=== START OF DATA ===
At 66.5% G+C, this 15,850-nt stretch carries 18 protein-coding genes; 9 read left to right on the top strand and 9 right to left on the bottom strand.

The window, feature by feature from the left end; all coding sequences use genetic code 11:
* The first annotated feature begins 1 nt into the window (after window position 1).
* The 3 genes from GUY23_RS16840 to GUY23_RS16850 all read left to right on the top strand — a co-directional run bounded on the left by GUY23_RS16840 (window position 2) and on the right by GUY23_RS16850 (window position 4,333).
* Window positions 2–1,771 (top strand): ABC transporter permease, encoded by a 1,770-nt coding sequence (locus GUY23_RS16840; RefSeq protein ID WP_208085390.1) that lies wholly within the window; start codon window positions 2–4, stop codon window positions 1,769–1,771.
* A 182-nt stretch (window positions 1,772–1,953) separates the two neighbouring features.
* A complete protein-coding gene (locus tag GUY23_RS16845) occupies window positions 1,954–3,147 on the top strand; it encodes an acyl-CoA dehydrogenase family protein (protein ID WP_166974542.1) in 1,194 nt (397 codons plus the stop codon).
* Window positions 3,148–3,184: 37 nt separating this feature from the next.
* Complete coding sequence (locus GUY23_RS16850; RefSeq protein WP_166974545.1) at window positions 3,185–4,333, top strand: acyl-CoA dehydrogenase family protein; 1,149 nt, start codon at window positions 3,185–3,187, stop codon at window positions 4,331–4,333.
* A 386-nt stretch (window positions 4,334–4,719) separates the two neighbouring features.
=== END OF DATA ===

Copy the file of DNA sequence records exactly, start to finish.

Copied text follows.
At 66.5% G+C, this 15,850-nt stretch carries 18 protein-coding genes; 9 read left to right on the top strand and 9 right to left on the bottom strand.

The window, feature by feature from the left end; all coding sequences use genetic code 11:
* The first annotated feature begins 1 nt into the window (after window position 1).
* The 3 genes from GUY23_RS16840 to GUY23_RS16850 all read left to right on the top strand — a co-directional run bounded on the left by GUY23_RS16840 (window position 2) and on the right by GUY23_RS16850 (window position 4,333).
* Window positions 2–1,771 (top strand): ABC transporter permease, encoded by a 1,770-nt coding sequence (locus GUY23_RS16840; RefSeq protein ID WP_208085390.1) that lies wholly within the window; start codon window positions 2–4, stop codon window positions 1,769–1,771.
* A 182-nt stretch (window positions 1,772–1,953) separates the two neighbouring features.
* A complete protein-coding gene (locus tag GUY23_RS16845) occupies window positions 1,954–3,147 on the top strand; it encodes an acyl-CoA dehydrogenase family protein (protein ID WP_166974542.1) in 1,194 nt (397 codons plus the stop codon).
* Window positions 3,148–3,184: 37 nt separating this feature from the next.
* Complete coding sequence (locus GUY23_RS16850; RefSeq protein WP_166974545.1) at window positions 3,185–4,333, top strand: acyl-CoA dehydrogenase family protein; 1,149 nt, start codon at window positions 3,185–3,187, stop codon at window positions 4,331–4,333.
* A 386-nt stretch (window positions 4,334–4,719) separates the two neighbouring features.